Apartment living – the new normal

Apartment living – the new normal
Simon Harvey

In contrast to most European and Asian cities, other than for social housing, Australian cities have not been characterised by apartment blocks, but this is changing in places like Kensington and North Melbourne.

Under normal circumstances neighbourhood change is gentle, but change in some quarters of Kensington is less gentle than normal. For residents west of the Craigieburn rail line and east of Epsom Rd, change has been gentle, with the exception of the stockyards which once upon a time meandered under Epsom Rd down towards the Maribyrnong.

Until the end of the 20th century the “neighbours” in this “hood” were cattle! Change for this area has been transformational; over a relatively short period it has become the award-winning Kensington Banks residential development. In the parts of Kensington east of the Craigieburn line, down towards the Moonee Ponds Creek, change is happening now, and for those residents around Macaulay Rd, it doesn’t feel gentle at all. It feels a bit tsunami-like-unstoppable.

Regular readers of the Kensington Association columns (in both the North West City News and Flem-Ken News) will be familiar with how we interrogate the pros and cons of different developments. Given Melbourne’s population pressures and the need to kerb the crawl of suburbia, there is no surprise that Kensington is in the development “firing line”, but residents don’t like it. Those who have lived in Kensington for a few years generally like (or even love) the place, and don’t want the neighbourhood to lose its “feel”. They will fight to retain places of heritage, to keep and extend open space, and to keep lines open to the sky and sunlight. We all know that these factors (sunlight, open space) are becoming more and more prized as we move further into the challenges of climate change. If development is done well, perhaps Melbourne can regain its former “most liveable city” status.

There are other changes I want to explore – particularly as we in the Kensington Association reflect on the needs and interests of the people for whom we purport to speak. Jumping forward a few years, once the development wave has happened, the Kensington Association (being a “residents’ association”) will need to “speak for” a different mix of residents. As well as our “traditional” residential base – the many families with homes on suburban blocks – there will be many more families living in apartment buildings. Families living along Macaulay Rd will be renting or buying two-, three-, or four-bedroom apartments within eight- to 12-storey apartment complexes.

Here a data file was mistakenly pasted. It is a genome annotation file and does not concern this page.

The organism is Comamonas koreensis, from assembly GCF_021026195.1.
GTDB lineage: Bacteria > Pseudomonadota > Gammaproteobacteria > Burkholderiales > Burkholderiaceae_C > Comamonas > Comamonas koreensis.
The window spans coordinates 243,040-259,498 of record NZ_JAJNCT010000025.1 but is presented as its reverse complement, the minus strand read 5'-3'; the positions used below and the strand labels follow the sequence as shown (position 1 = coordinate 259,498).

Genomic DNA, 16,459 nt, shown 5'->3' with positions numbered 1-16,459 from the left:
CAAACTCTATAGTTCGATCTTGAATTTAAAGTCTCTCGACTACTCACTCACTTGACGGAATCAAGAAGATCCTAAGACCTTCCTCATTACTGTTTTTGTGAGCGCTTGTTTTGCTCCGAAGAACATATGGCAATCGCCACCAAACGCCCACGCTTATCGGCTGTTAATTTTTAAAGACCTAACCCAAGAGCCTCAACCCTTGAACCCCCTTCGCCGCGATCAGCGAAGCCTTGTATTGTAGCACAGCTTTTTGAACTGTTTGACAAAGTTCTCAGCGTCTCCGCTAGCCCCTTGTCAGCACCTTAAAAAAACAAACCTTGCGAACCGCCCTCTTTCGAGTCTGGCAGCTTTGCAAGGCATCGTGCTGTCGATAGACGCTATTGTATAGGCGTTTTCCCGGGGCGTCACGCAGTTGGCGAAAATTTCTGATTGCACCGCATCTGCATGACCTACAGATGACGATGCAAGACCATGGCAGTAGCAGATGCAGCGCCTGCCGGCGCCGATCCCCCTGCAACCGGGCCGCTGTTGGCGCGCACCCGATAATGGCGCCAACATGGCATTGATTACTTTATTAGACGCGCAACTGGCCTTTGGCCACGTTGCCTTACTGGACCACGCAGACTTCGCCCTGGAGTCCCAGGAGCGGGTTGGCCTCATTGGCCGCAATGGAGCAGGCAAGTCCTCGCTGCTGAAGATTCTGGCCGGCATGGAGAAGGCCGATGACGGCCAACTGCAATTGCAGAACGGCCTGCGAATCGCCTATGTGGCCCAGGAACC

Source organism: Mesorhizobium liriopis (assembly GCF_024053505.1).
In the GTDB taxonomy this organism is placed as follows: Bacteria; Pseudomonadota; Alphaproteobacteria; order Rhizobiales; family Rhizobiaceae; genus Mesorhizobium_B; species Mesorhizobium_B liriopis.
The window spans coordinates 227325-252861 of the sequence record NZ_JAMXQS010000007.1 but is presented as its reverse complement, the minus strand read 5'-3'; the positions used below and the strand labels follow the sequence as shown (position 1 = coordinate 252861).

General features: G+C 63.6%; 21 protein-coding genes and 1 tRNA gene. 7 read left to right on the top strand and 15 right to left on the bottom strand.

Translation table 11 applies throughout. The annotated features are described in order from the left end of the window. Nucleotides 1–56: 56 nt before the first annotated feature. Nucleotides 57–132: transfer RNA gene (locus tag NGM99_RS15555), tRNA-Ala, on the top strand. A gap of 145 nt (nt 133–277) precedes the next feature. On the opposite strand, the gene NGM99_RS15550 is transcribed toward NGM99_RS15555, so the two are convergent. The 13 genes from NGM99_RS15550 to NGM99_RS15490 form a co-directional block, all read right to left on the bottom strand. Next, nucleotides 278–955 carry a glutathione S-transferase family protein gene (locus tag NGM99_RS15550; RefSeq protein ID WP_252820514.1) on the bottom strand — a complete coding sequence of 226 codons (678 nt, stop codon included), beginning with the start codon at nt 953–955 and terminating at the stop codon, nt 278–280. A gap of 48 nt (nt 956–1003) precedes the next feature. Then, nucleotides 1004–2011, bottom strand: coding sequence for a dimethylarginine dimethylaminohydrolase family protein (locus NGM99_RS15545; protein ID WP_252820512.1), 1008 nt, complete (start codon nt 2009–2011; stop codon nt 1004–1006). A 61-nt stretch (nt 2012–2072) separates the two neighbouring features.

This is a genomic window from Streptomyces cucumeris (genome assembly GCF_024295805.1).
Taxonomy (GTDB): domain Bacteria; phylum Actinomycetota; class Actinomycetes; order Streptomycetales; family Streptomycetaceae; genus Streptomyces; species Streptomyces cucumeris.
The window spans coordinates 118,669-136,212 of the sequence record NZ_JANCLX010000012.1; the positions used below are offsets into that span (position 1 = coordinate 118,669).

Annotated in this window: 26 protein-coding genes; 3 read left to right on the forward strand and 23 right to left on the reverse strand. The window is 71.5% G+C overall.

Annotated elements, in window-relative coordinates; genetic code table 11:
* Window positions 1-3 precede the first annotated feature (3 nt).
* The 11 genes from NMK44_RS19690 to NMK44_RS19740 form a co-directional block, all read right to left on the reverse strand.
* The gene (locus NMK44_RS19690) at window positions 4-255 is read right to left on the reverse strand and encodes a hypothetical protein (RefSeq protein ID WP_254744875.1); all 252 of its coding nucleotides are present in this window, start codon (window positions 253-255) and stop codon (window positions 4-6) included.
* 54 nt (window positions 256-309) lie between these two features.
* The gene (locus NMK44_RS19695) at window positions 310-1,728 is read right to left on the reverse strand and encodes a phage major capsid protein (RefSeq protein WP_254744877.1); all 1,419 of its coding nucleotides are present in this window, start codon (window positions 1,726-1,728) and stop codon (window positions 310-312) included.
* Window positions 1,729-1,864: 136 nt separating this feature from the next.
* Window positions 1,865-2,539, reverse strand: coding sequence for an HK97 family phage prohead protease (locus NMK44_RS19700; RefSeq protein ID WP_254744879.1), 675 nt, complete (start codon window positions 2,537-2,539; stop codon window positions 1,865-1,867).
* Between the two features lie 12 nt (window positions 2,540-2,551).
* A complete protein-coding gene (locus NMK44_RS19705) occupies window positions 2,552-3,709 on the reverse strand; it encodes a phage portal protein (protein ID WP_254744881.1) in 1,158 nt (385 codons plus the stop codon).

There is little doubt that the current residential and business populations of Kensington have warm community feelings about the place. I think it is important to reflect on why this is, and also how it can be maintained into the future. No matter what style of home we have – apartment, free-standing, or terrace, we are all human beings, so our basic needs are not radically different. However, meeting basics needs in apartment living involves a different set of challenges from life in traditional free-standing homes.

I suggest that in apartment complexes (unlike traditional homes) it is the internal shared facilities, structures and systems that make a big difference. Such things as access to storage, parking, the management of the apartment, charging facilities, transport share, waste management and community rooms, etc. Secondly, similar to all homes, the quality of external community infrastructure is vital to quality of life – childcare centres, schools, paths, green open space, meeting, sitting and working spaces, etc. It is ultimately the responsibility of the Planning Departments of local and state government to comprehensively oversee the process of orchestrating these internal and external quality-of-life variables. In the medium to long term, it is these issues that will occupy the Kensington Association.

In September last year my Kensington Association article for North West City News was entitled “Community”. I think it is worth revisiting some of what I wrote. I opined that while having a “good roof” is important in order to feel good about a place, it doesn’t guarantee our contentment. I asked what makes the biggest difference. I wrote …

“Is it trees, is it safety … is it services, is it open space? It doesn’t take many thought experiments to realise that ‘people’ are a critical factor. For me it boils down to the connections and relationships between people, and the ‘quality’ of those connections.”

I guess you can say this is true about life in general. However, as I wrote in finishing that paragraph, “We know how neighbours, particularly those next door, can make or break our feelings about our ‘hood’.”

As more people in Kensington live in apartments, in closer proximity to one another, everything that fosters good connections and good relationships will determine whether warm community feelings persist into the future. •

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